Ripple noise measurement

Ripple noise measurement

A ferrite bead is a passive device that filters high frequency noise energy over a broad frequency range. However, improper use of ferrite beads in system design can lead to some detrimental issues. Some examples ripple noise measurement unwanted resonance due to combining the bead with a decoupling capacitor for low-pass filtering and the effect of dc bias current dependency that degrades the EMI suppression capability of the bead.

With proper understanding and consideration of the ferrite bead’s behavior, these issues can be avoided. This article discusses the important considerations that system designers need to be aware of when using ferrite beads in power supply systems such as impedance vs. Ultimately, to address the issue on the unwanted resonance, damping techniques will be introduced and a comparison of the effectiveness of each damping method will be presented. The ferrite beads used in the article are mainly chip type surface-mount packages. Ferrite Bead Simplified Model and Simulation  A ferrite bead can be modeled as a simplified circuit consisting of resistors, an inductor, and a capacitor, as shown in Figure 1a. RDC corresponds to the dc resistance of the bead.

Tyco Electronics BMB2A1000LN2 measured ZRX plot. Ferrite beads are categorized by three response regions: inductive, resistive, and capacitive. In some cases, the simplified circuit model can be used to approximate the ferrite bead impedance characteristic up to the sub-GHz range. The Tyco Electronics BMB2A1000LN2 multilayer ferrite bead is used as an example. Figure 1b shows the measured ZRX response of the BMB2A1000LN2 for a zero dc bias current using an impedance analyzer. XL is the reactance at 30.

7 MHz, which is 233 Ω. 300 mΩ, is acquired from the manufacturer’s data sheet. Calculate RAC by subtracting RDC from Z. Because RDC is very small compared to the peak impedance, it can be neglected. Therefore, in this case RAC is 1. The ferrite bead model can be useful in noise filtering circuit design and analysis.

DC Bias Current Considerations  Selecting the right ferrite bead for power applications requires careful consideration not only of the filter bandwidth, but also of the impedance characteristics of the bead with respect to dc bias current. In most cases, manufacturers only specify the impedance of the bead at 100 MHz and publish data sheets with frequency response curves at zero dc bias current. As the dc bias current increases, the core material begins to saturate, which significantly reduces the inductance of the ferrite bead. The degree of inductance saturation differs depending on the material used for the core of the component. Figure 3a shows the typical dc bias dependency of the inductance for two ferrite beads.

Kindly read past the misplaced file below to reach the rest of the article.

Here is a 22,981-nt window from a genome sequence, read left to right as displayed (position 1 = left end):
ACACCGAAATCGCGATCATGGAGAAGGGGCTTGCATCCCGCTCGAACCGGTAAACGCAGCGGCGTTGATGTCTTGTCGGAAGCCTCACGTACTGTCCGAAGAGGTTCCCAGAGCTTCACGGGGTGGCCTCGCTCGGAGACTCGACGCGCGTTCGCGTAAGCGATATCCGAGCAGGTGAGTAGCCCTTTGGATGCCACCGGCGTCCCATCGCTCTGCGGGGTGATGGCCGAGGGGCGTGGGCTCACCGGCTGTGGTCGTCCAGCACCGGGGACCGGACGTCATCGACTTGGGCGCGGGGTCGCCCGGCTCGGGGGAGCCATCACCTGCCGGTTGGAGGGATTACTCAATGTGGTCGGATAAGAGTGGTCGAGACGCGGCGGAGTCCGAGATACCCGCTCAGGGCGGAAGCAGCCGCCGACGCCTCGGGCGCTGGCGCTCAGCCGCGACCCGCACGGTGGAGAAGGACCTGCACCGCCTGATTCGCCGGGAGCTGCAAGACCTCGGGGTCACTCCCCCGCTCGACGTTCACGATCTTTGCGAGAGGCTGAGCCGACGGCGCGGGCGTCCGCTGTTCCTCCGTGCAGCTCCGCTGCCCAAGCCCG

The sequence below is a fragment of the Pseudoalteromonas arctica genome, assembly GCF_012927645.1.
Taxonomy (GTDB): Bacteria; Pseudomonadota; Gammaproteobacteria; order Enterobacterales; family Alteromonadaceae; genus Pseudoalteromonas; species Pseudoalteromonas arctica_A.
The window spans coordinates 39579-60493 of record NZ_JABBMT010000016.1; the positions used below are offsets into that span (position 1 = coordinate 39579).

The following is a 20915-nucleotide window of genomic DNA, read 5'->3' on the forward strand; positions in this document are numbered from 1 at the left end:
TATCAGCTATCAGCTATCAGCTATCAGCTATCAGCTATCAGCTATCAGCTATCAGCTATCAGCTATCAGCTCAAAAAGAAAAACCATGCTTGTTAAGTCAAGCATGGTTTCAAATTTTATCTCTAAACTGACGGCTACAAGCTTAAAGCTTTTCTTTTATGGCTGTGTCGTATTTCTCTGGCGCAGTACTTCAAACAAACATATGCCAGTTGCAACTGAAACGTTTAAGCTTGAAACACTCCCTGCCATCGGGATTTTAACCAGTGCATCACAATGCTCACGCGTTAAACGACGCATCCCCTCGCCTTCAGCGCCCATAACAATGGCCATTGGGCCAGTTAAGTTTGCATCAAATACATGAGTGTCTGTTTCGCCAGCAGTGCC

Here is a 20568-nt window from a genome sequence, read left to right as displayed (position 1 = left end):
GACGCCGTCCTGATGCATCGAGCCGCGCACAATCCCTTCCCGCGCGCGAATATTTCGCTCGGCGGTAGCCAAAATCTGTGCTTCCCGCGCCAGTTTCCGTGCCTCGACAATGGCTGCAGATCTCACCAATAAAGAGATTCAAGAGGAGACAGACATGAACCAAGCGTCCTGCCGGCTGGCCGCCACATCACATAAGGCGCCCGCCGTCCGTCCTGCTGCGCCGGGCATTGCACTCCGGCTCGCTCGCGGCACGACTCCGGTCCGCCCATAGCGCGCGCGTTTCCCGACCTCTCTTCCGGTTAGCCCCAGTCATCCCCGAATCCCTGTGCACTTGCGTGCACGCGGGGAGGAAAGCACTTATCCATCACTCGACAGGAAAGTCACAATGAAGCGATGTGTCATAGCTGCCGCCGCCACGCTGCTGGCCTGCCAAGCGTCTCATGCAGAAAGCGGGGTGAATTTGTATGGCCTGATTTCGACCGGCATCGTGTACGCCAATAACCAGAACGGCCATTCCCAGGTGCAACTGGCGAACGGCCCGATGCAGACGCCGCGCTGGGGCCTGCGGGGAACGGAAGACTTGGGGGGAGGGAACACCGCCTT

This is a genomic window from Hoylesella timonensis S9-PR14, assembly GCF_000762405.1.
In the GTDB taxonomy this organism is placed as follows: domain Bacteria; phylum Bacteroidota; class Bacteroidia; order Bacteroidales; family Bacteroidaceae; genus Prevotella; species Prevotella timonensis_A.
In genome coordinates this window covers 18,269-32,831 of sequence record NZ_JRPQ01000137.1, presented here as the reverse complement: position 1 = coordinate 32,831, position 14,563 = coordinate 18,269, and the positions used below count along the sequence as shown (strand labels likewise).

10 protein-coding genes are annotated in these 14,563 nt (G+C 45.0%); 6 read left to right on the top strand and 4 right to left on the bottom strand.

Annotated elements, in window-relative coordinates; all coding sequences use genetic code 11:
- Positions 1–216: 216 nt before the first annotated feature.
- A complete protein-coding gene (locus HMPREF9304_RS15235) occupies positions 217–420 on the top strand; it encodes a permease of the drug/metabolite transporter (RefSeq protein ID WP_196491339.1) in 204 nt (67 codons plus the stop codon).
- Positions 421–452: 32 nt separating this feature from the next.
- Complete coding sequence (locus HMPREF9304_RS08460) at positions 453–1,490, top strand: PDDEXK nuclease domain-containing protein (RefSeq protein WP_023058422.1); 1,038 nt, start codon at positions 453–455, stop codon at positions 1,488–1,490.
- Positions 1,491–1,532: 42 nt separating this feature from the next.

Würth Elektronik 742 792 510 bead. In addition, the effect of dc bias current can be observed in the reduction of impedance values over frequency, which in turn reduces the effectiveness of the ferrite bead and its ability to remove EMI. Figure 3b and Figure 3c show how the impedance of the ferrite bead varies with dc bias current. System designers must be fully aware of the effect of dc bias current on bead inductance and effective impedance, as this can be critical in applications that demand high supply current. LC Resonance Effect  Resonance peaking is possible when implementing a ferrite bead together with a decoupling capacitor. This commonly overlooked effect can be detrimental because it may amplify ripple and noise in a given system instead of attenuating it. In many cases, this peaking occurs around the popular switching frequencies of dc-to-dc converters.

Peaking occurs when the resonant frequency of a low-pass filter network, formed by the ferrite bead inductance and the high Q decoupling capacitance, is below the crossover frequency of the bead. Figure 4a shows the measured impedance vs. The resistive component, which is depended upon to dissipate unwanted energy, does not become significant until reaching about the 20 MHz to 30 MHz range. S21 response for a ferrite bead and capacitor low-pass filter. As an example of this effect, Figure 4b shows the S21 frequency response of the bead and capacitor low-pass filter, which displays a peaking effect.

An undamped ferrite bead filter can exhibit peaks from approximately 10 dB to approximately 15 dB depending on the Q of the filter circuit. In Figure 4b, peaking occurs at around 2. 5 MHz with as much as 10 dB gain. In addition, signal gain can be seen from 1 MHz to 3.

This peaking is problematic if it occurs in the frequency band in which the switching regulator operates. As an example, Figure 5 shows an ADP5071 application circuit with an implemented bead filter and Figure 6 shows the spectral plot at the positive output. The switching frequency is set at 2. 4 MHz, the input voltage is 9 V, the output voltage is set at 16 V, and the load current of 5 mA. ADP5071 application circuit with a bead and capacitor low-pass filter implementation on positive output. Other factors that have an effect on the resonant peaks are the series and load impedances of the ferrite bead filter.